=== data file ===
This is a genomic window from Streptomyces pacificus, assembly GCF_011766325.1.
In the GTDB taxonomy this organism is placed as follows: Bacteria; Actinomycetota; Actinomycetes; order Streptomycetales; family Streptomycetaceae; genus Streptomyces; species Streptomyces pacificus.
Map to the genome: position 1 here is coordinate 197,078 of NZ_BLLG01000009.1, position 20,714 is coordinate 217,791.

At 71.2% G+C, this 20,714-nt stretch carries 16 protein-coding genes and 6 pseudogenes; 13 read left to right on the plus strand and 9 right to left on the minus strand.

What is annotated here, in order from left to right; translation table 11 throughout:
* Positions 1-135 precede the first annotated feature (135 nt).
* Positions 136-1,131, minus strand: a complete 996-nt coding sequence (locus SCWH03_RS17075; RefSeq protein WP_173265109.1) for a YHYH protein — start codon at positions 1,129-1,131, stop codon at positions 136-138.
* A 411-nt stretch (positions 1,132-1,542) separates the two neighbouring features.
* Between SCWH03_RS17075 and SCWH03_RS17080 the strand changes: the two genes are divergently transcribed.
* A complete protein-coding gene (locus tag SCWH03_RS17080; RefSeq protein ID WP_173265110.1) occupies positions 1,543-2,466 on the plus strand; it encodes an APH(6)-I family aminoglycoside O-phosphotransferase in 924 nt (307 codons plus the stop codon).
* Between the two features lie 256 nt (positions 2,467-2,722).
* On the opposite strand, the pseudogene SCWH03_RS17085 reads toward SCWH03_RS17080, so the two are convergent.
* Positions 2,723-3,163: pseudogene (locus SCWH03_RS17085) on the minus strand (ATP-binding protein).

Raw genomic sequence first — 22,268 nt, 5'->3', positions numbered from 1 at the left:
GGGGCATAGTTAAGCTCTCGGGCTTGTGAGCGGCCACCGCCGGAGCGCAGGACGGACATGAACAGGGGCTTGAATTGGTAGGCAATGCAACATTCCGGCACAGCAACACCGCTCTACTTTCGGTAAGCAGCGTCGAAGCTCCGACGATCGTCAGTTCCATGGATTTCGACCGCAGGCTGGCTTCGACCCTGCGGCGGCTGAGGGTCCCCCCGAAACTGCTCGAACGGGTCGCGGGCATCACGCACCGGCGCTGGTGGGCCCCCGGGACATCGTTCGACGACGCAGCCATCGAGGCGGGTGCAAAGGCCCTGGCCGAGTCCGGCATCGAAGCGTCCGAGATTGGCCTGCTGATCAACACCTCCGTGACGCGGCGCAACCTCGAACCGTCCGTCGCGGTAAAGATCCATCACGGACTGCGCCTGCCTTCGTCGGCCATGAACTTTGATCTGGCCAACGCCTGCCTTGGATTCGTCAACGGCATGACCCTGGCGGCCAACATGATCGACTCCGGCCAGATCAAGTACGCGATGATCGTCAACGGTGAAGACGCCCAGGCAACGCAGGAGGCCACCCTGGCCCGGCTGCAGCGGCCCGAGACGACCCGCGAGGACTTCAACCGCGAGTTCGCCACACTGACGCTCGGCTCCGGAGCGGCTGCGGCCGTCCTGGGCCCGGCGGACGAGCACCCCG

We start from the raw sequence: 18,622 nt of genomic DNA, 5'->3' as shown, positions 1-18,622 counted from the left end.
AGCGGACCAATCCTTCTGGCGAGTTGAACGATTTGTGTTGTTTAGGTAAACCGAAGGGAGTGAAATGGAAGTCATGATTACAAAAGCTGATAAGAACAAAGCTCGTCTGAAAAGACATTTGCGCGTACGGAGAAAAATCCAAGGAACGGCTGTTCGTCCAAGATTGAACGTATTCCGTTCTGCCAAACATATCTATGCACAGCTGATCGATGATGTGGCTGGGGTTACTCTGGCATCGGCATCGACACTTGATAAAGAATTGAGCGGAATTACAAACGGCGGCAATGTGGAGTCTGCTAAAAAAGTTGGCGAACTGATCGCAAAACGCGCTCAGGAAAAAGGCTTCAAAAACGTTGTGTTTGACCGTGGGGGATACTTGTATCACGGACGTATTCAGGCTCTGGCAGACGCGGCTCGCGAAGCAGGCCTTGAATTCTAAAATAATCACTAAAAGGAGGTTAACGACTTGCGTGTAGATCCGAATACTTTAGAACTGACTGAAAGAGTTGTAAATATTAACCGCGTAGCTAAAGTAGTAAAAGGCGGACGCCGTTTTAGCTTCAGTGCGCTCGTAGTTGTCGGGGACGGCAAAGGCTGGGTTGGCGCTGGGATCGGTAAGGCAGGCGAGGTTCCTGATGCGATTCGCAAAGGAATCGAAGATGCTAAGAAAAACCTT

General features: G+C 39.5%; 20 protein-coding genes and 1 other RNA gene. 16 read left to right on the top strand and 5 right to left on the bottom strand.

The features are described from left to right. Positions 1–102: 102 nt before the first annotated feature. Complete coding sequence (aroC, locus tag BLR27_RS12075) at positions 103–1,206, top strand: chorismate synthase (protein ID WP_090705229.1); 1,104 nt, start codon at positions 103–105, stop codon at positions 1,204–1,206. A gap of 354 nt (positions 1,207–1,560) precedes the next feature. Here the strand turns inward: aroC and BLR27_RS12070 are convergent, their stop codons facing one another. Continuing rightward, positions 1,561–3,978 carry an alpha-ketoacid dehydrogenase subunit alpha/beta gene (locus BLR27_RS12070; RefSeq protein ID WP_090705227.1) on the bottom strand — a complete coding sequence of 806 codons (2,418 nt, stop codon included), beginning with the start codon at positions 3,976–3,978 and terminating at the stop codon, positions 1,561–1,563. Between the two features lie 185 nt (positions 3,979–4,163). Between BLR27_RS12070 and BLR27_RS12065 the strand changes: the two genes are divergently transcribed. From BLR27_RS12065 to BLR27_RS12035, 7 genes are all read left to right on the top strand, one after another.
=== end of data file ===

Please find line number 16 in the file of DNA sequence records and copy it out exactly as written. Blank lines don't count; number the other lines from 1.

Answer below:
We start from the raw sequence: 18,622 nt of genomic DNA, 5'->3' as shown, positions 1-18,622 counted from the left end.